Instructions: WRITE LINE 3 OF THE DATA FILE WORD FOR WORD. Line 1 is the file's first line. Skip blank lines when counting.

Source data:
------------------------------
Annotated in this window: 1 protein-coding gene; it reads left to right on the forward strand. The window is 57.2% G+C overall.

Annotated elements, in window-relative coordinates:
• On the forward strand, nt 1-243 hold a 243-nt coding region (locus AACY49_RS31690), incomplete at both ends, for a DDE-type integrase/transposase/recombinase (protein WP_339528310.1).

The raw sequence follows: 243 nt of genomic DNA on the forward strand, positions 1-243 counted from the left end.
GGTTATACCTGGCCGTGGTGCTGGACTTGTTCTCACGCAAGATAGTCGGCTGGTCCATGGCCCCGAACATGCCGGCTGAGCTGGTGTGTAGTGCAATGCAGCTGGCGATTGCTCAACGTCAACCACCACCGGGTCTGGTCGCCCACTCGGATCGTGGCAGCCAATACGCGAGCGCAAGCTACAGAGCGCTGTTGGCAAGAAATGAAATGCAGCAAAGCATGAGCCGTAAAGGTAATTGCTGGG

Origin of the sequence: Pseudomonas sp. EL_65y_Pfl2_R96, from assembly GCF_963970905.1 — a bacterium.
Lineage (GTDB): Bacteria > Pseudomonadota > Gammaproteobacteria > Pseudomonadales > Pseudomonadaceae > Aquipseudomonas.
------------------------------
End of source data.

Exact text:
• On the forward strand, nt 1-243 hold a 243-nt coding region (locus AACY49_RS31690), incomplete at both ends, for a DDE-type integrase/transposase/recombinase (protein WP_339528310.1).